I know 50/50 is seen as the ideal for DC, but ime my DC have been better with a settled main home to sleep in (mine) with very regular contact with the other parent. We also try to be very flexible so that we can do things with DC at weekends, e.g. swapping for family events, ex takes DC to birthday parties, they have play dates at both homes etc.

ChangingStates Fri 27-Oct-17 17:46:07

Wow lots of replies since I last checked, it’s really helpful to read all your different stories and I guess the best bit is how you all give the impression that life is better out the other side- something to look forward to... have reached the same conclusion about the sharing 2 homes, good to have it affirmed by so many.

Today I have decided a few things but plan to let them sit in my head over the weekend.

1. See a mediator together, full financial disclosure
2. See a financial advisor together to look at options- do we need to sell, can one buy the other out? How much could each borrow to finance a new home.
3. I do not want to do the sharing 2 properties and moving in and out of the family home however may consider this for the very short term with a rented property while we buy/sell whatever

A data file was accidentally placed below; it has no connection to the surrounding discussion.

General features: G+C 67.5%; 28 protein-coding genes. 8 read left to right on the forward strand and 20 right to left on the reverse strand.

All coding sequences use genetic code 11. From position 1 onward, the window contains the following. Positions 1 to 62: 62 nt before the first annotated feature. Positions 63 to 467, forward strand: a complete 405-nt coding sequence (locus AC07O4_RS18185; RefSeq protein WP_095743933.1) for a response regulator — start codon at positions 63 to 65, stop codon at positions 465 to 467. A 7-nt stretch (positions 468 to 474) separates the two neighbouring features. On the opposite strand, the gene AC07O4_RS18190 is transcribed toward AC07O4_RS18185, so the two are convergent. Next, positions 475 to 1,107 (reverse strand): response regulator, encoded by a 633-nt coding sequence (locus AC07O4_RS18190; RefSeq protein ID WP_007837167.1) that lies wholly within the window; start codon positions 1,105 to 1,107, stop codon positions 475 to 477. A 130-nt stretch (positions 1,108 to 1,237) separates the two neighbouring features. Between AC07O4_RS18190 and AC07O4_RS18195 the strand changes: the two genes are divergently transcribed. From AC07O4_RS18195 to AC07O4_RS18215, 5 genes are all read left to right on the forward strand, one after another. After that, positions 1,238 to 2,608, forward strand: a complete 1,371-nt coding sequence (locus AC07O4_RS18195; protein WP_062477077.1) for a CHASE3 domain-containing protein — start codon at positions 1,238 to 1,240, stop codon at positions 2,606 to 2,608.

4. Do want share care, best for children I think, at least initially and as I work full time with some long hours will also be helpful for me.
5. My dream scenario is both to own properties that are both decent homes for the children, however live in London so extremely unlikely!

Anyone know if mediators have a finance background so could kill 2 birds with one stone? And any advice on how to find a decent (cheap) one?

Desmondo2016 Fri 27-Oct-17 20:24:56

I wouldn't be paying for financial advice at this stage. Your own bank amd the solicitors should be able to give sufficient advice between them as to what you will be able to borrow etc and it's just a case of playing with numbers.. selling up and splitting the equity or one buying the other out. Unless you have massive financial investments I can't see why you need yo pay for financial advice at this stage.

ChangingStates Fri 27-Oct-17 21:02:19

Thanks Desmondo, hadn’t really thought about a solicitor yet- thought at this point the aim was to reach an agreement together and go for mediation if need help with that. I obviously have stuff to learn!

HeddaGarbled Fri 27-Oct-17 21:22:23

The point of seeing the solicitor is to understand what is legally reasonable/standard before going into mediation. They will think about things that you may not have thought of e.g. pension division. Once you know what your position is in law, you can go into mediation fully informed and confident that you aren't going to be duped or bullied into an agreement which leaves you at a disadvantage.